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What is [wrong] with you? Why do you not help each other?" [37:25]

Insight into a Disease: Sexual Exploitation (Muslims Against Abuse)

You’re a dirty little angel. It’s supposed to hurt, I can’t enjoy it if you keep crying.  Stop pretending that you’re a human being. I know you want it.

Can you envisage such words being thrown onto you? What would be your reaction, if so? Whilst the feeling of abhorrence may just not suffice, what if the act of defending oneself, by any means necessary, may just not suffice either? What if the strength of the perpetrator was much too overpowering to conquer? What if, after the event, the perpetrator would not let his victim forget about what had happened, should he even be dismissed from the picture, what if the event still plays in her mind, a whole year or two on, influencing every single aspect of her life. God forbid— what if this was you. What if this was your sister. What if this was your mother. What if this was your daughter. What would you do?

You’re a dirty little angel. It’s supposed to hurt, I can’t enjoy it if you keep crying. Stop pretending that you’re a human being. I know you want it.

Insight into a Disease- Sexual Exploitation (Muslims Against Abuse)These are dehumanising and manipulating words that have been uttered in real life events by rapists’— rape, being only one form of sexual exploitation. But before we go into the depths of the topic, it would be worth it, for our real understanding of the severity of the issue, branched from the criminal mind of the perpetrator, to briefly analyse these grotesque given sentences above.

If we notice closely, each sentence which may seem taboo in a very general sense, is actually structured in a way to attempt in making physical contact by force, appear not too forceful, harmful, or in essence, wrong, at all; and therefore warranted and justifiable. For example, labelling a person “dirty little angel” and “[not a] human being”, is a form of belittlement and dehumanisation, essentially to convince and persuade the victims that they are fitting and inhumane enough for animal instincts. In addition, the claims: “It’s supposed to hurt” and “I know you want it” are the perpetrators’ aim to feed their victim(s) supposed facts in order to remotely normalise the situation for self pleasure purposes. Thus in retrospect, not only can the perpetrator work physically to forcefully carry out sexual activities, but worryingly enough, the perpetrator can too be forceful psychologically and emotionally, entrapping the victim during the incident in all possible angles.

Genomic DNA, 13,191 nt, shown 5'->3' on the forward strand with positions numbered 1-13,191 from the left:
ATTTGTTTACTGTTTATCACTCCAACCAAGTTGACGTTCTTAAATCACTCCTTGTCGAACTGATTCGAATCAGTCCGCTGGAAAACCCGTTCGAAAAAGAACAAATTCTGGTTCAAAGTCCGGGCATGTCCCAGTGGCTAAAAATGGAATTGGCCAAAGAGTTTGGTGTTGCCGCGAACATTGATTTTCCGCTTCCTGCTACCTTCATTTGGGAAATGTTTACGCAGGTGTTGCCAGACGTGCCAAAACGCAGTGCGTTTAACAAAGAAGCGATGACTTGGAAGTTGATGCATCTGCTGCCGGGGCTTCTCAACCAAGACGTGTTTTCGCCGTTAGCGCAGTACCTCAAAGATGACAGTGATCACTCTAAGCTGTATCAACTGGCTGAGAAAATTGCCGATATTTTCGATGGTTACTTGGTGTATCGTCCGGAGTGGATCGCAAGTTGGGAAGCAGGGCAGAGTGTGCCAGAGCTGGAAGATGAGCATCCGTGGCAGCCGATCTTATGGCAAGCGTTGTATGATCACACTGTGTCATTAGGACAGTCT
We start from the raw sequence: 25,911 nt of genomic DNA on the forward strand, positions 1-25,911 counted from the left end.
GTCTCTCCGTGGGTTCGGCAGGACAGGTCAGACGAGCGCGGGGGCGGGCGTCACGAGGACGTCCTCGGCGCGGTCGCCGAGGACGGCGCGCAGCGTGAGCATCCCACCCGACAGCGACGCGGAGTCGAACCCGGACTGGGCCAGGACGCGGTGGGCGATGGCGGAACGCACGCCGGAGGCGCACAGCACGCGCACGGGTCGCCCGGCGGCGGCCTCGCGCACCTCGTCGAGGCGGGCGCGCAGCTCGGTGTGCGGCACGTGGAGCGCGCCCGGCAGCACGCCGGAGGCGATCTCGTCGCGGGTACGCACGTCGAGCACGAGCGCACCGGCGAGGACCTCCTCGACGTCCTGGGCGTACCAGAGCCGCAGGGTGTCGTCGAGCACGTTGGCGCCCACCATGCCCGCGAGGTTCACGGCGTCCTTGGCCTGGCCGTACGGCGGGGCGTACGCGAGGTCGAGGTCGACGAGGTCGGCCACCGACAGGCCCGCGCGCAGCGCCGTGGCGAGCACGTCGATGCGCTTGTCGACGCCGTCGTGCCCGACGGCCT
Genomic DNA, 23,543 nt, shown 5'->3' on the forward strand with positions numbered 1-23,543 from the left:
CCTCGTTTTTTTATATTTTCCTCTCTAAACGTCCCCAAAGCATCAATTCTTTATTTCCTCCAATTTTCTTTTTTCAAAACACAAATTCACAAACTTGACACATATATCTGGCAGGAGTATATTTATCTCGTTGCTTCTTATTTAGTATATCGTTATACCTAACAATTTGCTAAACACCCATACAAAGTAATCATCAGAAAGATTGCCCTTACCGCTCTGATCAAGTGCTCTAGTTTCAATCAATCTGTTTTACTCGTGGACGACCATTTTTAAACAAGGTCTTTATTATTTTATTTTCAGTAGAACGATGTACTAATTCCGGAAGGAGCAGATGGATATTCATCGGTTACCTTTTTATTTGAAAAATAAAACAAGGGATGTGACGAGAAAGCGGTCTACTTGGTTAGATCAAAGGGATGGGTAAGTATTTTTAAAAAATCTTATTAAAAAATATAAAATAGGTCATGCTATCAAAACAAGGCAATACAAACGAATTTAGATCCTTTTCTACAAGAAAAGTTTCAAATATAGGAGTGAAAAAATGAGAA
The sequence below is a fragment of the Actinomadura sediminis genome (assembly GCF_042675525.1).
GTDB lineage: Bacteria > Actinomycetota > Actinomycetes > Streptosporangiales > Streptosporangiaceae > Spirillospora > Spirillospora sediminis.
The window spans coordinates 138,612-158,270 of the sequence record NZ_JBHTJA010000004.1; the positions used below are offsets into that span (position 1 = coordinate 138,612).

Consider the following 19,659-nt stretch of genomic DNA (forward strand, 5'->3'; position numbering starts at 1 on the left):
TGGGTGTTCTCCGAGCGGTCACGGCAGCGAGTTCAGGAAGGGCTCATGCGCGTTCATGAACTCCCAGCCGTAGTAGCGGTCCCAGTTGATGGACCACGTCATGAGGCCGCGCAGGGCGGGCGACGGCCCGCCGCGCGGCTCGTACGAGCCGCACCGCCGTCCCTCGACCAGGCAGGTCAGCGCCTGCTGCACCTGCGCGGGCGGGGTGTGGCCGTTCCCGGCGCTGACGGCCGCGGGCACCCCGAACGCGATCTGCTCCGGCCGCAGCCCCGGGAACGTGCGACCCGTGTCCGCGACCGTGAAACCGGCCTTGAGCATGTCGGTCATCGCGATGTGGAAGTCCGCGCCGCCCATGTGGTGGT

Now that we have concise image and idea regarding the severity of rape, it would be a crucial moment to remind ourselves that sadly, rape is merely one branch of the tree.  Many of us are not aware about the comprehensiveness of the term: sexual exploitation, disallowing us to understand the graveness of it as well. When we hear this term, many of us tend to think about rape, solely, which was hence a good aspect to have a clear insight into, as everyone knows what it is. In fact, there are even multiple causes established to specifically tackle this issue, alone, but, what about the branches of the tree that have not been tugged onto enough? Their poison fruits continue to grow abundantly and the sufferers continue to bear the effects of consumption.